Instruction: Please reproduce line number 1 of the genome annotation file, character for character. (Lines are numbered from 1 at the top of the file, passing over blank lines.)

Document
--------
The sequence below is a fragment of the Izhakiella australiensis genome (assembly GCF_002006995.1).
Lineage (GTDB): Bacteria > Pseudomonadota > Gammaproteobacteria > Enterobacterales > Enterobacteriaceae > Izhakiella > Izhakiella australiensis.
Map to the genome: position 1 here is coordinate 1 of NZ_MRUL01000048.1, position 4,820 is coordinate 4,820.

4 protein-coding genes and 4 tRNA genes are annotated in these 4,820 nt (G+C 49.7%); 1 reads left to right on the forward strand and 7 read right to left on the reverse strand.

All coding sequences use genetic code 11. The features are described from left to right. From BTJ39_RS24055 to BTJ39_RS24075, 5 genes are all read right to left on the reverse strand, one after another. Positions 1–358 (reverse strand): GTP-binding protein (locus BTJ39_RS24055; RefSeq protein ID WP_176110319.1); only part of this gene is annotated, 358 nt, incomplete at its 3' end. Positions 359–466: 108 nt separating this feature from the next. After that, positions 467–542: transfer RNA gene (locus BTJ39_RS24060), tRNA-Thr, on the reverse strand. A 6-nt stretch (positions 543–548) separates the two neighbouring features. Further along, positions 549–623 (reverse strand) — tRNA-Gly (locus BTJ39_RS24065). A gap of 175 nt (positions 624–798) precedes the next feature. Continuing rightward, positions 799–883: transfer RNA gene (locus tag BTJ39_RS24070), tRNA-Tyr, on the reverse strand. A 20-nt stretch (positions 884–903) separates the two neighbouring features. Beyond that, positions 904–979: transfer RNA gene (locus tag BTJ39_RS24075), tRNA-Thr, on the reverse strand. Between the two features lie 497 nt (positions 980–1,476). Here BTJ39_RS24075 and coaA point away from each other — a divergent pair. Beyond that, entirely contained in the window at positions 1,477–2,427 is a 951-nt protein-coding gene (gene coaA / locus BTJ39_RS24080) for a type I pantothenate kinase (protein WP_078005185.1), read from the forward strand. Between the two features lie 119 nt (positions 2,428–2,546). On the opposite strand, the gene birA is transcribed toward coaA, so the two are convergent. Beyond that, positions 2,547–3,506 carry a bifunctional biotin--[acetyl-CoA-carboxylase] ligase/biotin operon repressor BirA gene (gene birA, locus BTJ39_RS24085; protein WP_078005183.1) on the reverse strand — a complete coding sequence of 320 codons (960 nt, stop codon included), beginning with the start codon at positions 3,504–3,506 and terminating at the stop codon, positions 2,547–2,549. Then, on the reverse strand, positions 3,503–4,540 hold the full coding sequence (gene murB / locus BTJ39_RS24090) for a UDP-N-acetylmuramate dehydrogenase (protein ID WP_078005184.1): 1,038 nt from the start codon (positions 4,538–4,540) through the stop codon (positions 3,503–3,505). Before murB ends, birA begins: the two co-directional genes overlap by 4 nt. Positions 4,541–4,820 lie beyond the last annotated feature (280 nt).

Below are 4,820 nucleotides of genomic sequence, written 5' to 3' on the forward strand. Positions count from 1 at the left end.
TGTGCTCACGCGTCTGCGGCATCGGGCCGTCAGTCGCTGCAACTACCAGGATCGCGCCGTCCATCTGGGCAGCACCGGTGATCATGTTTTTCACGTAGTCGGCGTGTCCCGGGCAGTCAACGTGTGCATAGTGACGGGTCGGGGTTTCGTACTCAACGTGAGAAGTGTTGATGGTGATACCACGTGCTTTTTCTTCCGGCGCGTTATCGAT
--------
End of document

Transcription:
The sequence below is a fragment of the Izhakiella australiensis genome (assembly GCF_002006995.1).